As is known, for certain applications such as viewing video pictures of X-rays, it is benefical to emphase contrast in low intensity areas while in other applications such as in video microscopy it is beneficial to emphasize contrast in high intensity areas. Thus, in certain instances low gamma corrections are desirable while in other instances high gamma corrections are desirable.
As is also known, at very high or very low gammas, noise represents a problem that can very adversely effect the resulting picture. However, by processing the video data through frame memory processor 23, the noise can be easily reduced or substantially eliminated. Therefore, when using very high or very low gammas, the video data should be processed for noise reduction in the frame memory processor 23.
The above description is considered as illustrative only of the principles of the invention. Further, since numerous modifications and changes will readily occur to those skilled in the art it is not desired to limit the invention to the exact construction and operation shown and described, and accordingly all suitable modifications and equivalents may be resorted to, falling within the scope of the invention as claimed.
|Patente citada||Fecha de presentación||Fecha de publicación||Solicitante||Título|
|US3800078 *||18 Dic 1972||26 Mar 1974||Ibm||Digitally compensated scanning system|
|US4148070 *||31 Ene 1977||3 Abr 1979||Micro Consultants Limited||Video processing system|
|US4242707 *||23 Ago 1978||30 Dic 1980||Chyron Corporation||Digital scene storage|
|US4335427 *||21 Abr 1980||15 Jun 1982||Technicare Corporation||Method of selecting a preferred difference image|
|Patente citante||Fecha de presentación||Fecha de publicación||Solicitante||Título|
|US4568978 *||15 Jun 1983||4 Feb 1986||U.S. Philips Corporation||Method of a circuit arrangement for producing a gamma corrected video signal|
|US4639783 *||30 Nov 1984||27 Ene 1987||Rca Corporation||Video signal field/frame storage system|
|US4670788 *||8 Nov 1985||2 Jun 1987||Kabushiki Kaisha Toshiba||Gray scale transformation circuit|
|US4688095 *||7 Feb 1986||18 Ago 1987||Image Technology Incorporated||Programmable image-transformation system|
|US4740833 *||16 Jul 1986||26 Abr 1988||Fuji Photo Film Co., Ltd.||Apparatus for producing a hard copy of a color picture from a color video signal processed in accordance with a selected one of a plurality of groups of color conversion coefficients associated with different kinds of color separating filters|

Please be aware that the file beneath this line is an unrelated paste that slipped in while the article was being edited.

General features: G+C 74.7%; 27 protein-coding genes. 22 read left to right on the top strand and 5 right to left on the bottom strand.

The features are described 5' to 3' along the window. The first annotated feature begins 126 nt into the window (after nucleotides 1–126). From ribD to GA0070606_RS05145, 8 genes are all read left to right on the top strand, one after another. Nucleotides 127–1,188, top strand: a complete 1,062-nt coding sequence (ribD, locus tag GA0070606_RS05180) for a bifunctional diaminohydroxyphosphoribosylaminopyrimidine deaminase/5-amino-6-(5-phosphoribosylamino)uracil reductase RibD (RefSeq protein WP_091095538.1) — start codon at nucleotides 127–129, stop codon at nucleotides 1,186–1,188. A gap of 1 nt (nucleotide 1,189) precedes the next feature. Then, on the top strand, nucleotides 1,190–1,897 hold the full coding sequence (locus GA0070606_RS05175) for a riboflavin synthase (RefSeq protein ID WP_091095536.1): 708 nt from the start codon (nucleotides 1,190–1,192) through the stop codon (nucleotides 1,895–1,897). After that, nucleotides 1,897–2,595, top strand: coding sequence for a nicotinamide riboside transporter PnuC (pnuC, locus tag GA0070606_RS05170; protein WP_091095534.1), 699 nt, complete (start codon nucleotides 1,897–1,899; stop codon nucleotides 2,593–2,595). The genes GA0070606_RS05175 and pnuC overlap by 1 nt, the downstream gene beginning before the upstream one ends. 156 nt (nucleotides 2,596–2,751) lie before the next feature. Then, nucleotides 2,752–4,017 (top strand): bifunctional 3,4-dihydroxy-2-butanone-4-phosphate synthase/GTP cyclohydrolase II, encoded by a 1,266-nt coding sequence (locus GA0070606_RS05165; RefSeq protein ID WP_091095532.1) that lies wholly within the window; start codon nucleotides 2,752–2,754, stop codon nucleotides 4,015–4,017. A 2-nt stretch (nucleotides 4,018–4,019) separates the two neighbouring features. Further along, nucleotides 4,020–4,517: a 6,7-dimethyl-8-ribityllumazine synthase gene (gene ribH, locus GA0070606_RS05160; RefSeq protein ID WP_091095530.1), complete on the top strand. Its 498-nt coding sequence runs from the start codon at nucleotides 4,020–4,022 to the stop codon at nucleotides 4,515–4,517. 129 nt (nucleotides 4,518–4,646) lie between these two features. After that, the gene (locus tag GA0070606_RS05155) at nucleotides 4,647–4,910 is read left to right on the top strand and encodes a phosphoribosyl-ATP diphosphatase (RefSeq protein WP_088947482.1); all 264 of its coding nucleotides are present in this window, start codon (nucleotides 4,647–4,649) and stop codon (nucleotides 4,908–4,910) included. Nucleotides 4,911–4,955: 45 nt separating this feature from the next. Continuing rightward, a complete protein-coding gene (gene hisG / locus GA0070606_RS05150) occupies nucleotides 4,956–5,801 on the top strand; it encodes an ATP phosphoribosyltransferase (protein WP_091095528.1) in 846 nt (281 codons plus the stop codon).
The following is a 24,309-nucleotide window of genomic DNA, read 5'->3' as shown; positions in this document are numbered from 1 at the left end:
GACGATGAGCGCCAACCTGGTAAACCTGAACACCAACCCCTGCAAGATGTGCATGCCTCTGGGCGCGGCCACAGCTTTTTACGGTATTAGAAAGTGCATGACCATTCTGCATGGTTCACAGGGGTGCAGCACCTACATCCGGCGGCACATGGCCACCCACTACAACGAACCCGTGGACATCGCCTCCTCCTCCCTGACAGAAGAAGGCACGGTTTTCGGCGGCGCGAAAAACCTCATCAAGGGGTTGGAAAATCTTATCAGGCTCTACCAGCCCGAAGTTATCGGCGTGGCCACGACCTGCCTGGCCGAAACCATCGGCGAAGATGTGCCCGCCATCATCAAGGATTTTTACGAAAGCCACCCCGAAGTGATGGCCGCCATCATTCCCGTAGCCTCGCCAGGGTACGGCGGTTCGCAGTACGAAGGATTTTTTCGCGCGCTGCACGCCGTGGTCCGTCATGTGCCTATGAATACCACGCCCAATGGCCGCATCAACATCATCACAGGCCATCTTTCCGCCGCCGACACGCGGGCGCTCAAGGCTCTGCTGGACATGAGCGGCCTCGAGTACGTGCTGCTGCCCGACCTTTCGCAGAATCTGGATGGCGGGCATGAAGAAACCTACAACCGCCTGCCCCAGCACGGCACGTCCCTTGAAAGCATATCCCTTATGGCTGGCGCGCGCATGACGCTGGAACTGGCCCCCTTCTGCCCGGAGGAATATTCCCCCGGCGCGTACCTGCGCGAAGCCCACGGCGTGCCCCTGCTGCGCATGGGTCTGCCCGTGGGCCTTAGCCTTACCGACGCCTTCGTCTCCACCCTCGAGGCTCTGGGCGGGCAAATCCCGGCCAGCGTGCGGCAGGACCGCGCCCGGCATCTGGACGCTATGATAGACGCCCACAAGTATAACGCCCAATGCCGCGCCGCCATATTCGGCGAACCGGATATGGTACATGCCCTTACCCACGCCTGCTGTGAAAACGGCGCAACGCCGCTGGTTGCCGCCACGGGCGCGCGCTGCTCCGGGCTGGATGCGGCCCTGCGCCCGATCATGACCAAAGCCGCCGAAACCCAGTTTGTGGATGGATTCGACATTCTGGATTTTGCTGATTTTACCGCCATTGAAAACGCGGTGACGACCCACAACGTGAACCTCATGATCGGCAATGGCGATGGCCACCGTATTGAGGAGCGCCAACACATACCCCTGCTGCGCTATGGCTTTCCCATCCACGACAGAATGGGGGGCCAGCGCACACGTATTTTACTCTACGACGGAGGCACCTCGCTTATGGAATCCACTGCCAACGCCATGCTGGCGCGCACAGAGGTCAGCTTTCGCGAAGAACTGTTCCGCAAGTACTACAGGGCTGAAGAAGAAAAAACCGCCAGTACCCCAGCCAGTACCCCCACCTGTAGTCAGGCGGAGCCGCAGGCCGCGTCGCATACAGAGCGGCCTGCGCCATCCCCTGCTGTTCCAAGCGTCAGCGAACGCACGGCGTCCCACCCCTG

|US4786968 *||16 Jul 1987||22 Nov 1988||Sony Corporation||Gamma correction of digital video data by calculating linearly interpolated gamma correction values|
|US4833532 *||8 Jun 1987||23 May 1989||Canon Kabushiki Kaisha||Color copier for making a positive color copy from a color negative film including means for indicating the type of film and means for removing the orange mask component of the indicated film from three color component signals used to make the copy|
|US4907288 *||16 Sep 1987||6 Mar 1990||Elscint Ltd.||Image contrast enhancement arrangement|
|US4931864 *||27 Sep 1989||5 Jun 1990||Canon Kabushiki Kaisha||Image forming apparatus which performs gamma correction on the basis of a cumulative frequency distribution produced from a histogram of image data representing a selected area of an image|
|US5006937 *||27 Jul 1990||9 Abr 1991||Canon Kabushiki Kaisha||Imaging data processing apparatus|
|US5196924 *||22 Jul 1991||23 Mar 1993||International Business Machines, Corporation||Look-up table based gamma and inverse gamma correction for high-resolution frame buffers|
|US5249056 *||16 Jul 1991||28 Sep 1993||Sony Corporation Of America||Apparatus for generating video signals from film|
|US5263099 *||17 Nov 1989||16 Nov 1993||Picker International, Inc.||High speed window and level function modification for real time video processing|
|US5453845 *||28 Abr 1994||26 Sep 1995||Canon Kabushiki Kaisha||Apparatus for providing variable gamma correction in both on-line and off-line modes of operation|
|US5548327 *||5 Jun 1995||20 Ago 1996||Sony Corporation||Apparatus for selectively generating and enhancing within a window of signal values, video signals representing photographic images previously recorded in a film on a photographic film-type medium|
|US5586236 *||11 Ago 1993||17 Dic 1996||Object Technology Licensing Corp.||Universal color look up table and method of generation|
|US5696850 *||21 Dic 1995||9 Dic 1997||Eastman Kodak Company||Automatic image sharpening in an electronic imaging system|
|US5796384 *||21 Dic 1995||18 Ago 1998||Samsung Electronics Co., Ltd.||Gamma correction circuit of a liquid crystal display using a memory device|
|US5963271 *||29 Ene 1997||5 Oct 1999||Canon Kabushkik Kaisha||Image processing apparatus and method with aperture correction|
|US6323515||24 Ago 1998||27 Nov 2001||Semiconductor Energy Laboratory Co., Ltd.||Non-volatile memory and semiconductor device|